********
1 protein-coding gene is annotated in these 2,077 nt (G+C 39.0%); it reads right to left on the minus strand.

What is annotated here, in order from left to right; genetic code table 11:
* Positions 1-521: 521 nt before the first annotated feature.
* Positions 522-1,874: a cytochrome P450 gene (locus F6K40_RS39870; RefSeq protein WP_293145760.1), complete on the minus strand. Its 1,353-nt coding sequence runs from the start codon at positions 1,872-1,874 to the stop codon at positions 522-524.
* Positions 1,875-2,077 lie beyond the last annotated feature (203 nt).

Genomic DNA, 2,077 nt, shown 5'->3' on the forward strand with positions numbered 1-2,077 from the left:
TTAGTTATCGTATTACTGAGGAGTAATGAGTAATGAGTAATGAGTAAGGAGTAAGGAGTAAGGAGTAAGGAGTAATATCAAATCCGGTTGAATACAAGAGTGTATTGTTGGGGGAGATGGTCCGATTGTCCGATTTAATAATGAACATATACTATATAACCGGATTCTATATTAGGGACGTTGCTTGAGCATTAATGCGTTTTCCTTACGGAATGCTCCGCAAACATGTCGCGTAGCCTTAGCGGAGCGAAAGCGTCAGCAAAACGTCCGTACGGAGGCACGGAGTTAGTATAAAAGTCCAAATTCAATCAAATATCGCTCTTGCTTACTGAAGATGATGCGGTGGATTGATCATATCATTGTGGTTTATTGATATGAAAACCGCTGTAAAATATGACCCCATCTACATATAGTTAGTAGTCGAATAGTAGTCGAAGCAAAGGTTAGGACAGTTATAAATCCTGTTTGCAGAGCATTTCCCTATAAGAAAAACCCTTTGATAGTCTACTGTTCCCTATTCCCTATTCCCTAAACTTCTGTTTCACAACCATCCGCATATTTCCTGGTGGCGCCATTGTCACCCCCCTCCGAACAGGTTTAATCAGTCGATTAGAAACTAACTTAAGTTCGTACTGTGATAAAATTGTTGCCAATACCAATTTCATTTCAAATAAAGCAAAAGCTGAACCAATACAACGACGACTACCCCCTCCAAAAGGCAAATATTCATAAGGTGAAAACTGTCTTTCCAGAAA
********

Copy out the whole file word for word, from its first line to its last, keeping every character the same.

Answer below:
1 protein-coding gene is annotated in these 2,077 nt (G+C 39.0%); it reads right to left on the minus strand.

What is annotated here, in order from left to right; genetic code table 11:
* Positions 1-521: 521 nt before the first annotated feature.
* Positions 522-1,874: a cytochrome P450 gene (locus F6K40_RS39870; RefSeq protein WP_293145760.1), complete on the minus strand. Its 1,353-nt coding sequence runs from the start codon at positions 1,872-1,874 to the stop codon at positions 522-524.
* Positions 1,875-2,077 lie beyond the last annotated feature (203 nt).

Genomic DNA, 2,077 nt, shown 5'->3' on the forward strand with positions numbered 1-2,077 from the left:
TTAGTTATCGTATTACTGAGGAGTAATGAGTAATGAGTAATGAGTAAGGAGTAAGGAGTAAGGAGTAAGGAGTAATATCAAATCCGGTTGAATACAAGAGTGTATTGTTGGGGGAGATGGTCCGATTGTCCGATTTAATAATGAACATATACTATATAACCGGATTCTATATTAGGGACGTTGCTTGAGCATTAATGCGTTTTCCTTACGGAATGCTCCGCAAACATGTCGCGTAGCCTTAGCGGAGCGAAAGCGTCAGCAAAACGTCCGTACGGAGGCACGGAGTTAGTATAAAAGTCCAAATTCAATCAAATATCGCTCTTGCTTACTGAAGATGATGCGGTGGATTGATCATATCATTGTGGTTTATTGATATGAAAACCGCTGTAAAATATGACCCCATCTACATATAGTTAGTAGTCGAATAGTAGTCGAAGCAAAGGTTAGGACAGTTATAAATCCTGTTTGCAGAGCATTTCCCTATAAGAAAAACCCTTTGATAGTCTACTGTTCCCTATTCCCTATTCCCTAAACTTCTGTTTCACAACCATCCGCATATTTCCTGGTGGCGCCATTGTCACCCCCCTCCGAACAGGTTTAATCAGTCGATTAGAAACTAACTTAAGTTCGTACTGTGATAAAATTGTTGCCAATACCAATTTCATTTCAAATAAAGCAAAAGCTGAACCAATACAACGACGACTACCCCCTCCAAAAGGCAAATATTCATAAGGTGAAAACTGTCTTTCCAGAAA